May 12, 2013
Herbie Business: Leah
Meet Leah, one of the awesome Herbie Parents we featured in this week's Raising Herbies series in honor of Mother's Day. Leah has three beautiful plant-based kiddos, with a 4th on the way, and she also has a baby-centric Herbie Business, Diaper Cakewalk!
Tell us a little bit about your business.
Diaper Cakewalk offers a unique new baby gift — diaper cakes! These are usable disposable diapers bundled into the shape of a cake, then decorated with equally usable baby supplies, like pacifiers, baby soaps and lotions, booties, small toys, etc. We ship our cakes all over the United States and have been creating them since 2006. We are web-based rather than brick and mortar, with a small workshop just outside of Atlanta GA.
How did you get into this business?
I had been making diaper cakes to give as gifts to friends who were expecting, and thought I might take a shot at selling a few locally. I quickly realized that might be a nice hobby, but it wouldn’t create an income. So I turned to the web. It took around a year of very late nights and there was a huge learning curve — but once I had a commercial-quality product and a sharp website (and had learned to promote it effectively), we took off.
What motivated you to start Diaper Cakewalk?
I was a stay-at-home mom of 2 under 2. I had been an office manager before the arrival of my daughters and enjoyed a decent income. My husband is a builder and we were just fine on his income alone…but it wasn’t long before his industry began to experience some very lean years. I had no real training or experience to speak of but knew we could benefit from a second income stream. I wanted to be with my young daughters and knew I had to find a way to work for myself.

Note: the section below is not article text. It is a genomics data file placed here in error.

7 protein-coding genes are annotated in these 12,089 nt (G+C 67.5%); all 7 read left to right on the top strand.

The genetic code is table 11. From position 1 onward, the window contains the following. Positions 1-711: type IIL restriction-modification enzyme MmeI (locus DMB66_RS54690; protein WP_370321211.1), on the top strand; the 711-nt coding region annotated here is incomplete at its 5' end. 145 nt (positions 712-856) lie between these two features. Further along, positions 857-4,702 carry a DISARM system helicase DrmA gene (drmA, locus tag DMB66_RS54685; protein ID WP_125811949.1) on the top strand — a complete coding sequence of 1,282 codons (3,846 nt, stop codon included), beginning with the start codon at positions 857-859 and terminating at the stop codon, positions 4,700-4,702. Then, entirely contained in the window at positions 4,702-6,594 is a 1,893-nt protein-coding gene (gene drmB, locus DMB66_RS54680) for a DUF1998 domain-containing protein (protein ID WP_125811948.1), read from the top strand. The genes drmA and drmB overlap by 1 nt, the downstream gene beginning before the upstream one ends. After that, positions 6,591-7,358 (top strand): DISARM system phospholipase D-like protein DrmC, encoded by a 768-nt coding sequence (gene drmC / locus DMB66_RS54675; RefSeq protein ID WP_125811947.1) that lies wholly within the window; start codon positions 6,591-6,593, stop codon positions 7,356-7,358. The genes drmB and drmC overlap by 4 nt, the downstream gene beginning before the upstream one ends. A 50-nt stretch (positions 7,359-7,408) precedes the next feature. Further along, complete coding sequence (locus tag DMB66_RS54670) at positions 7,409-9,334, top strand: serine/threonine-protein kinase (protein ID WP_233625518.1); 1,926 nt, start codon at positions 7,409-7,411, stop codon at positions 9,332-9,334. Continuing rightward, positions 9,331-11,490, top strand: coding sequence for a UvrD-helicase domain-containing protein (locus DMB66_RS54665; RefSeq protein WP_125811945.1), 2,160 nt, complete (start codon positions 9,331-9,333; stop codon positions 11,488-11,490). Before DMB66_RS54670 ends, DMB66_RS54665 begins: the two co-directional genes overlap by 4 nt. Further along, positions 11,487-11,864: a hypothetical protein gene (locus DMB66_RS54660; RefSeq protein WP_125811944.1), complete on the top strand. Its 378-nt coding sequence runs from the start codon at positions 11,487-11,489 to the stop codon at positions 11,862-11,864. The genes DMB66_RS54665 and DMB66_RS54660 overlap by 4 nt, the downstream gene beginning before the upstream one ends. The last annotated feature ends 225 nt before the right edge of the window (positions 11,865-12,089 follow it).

Is this a full-time gig, or something you do on the side, a hobby?
It’s a full-time gig for sure, and then some. We stay busy — and when orders are a bit slow, there is always a landslide of administrative and promotional work to be done.
How long have you been a member of the HH community?
I have thought of myself as a ‘casual vegetarian’ since high school. Emphasis on ‘casual.’ I ate meat but a lot less than most people, and mostly for sanitary reasons. I have always believed that fresh fruits and veges were the healthiest foods one could eat, but I believed the protein myth as well. Then a little over 3 years ago, I saw Forks Over Knives and that settled it. I eat a plant-based diet now. I found the Happy Herbivore just after I saw FOK and have been so encouraged by the community!
What advice do you have for anyone interested in pursuing their dreams of opening an etsy shop and selling their crafts? Any advice to those looking specifically to make toys or products for babies or baby showers?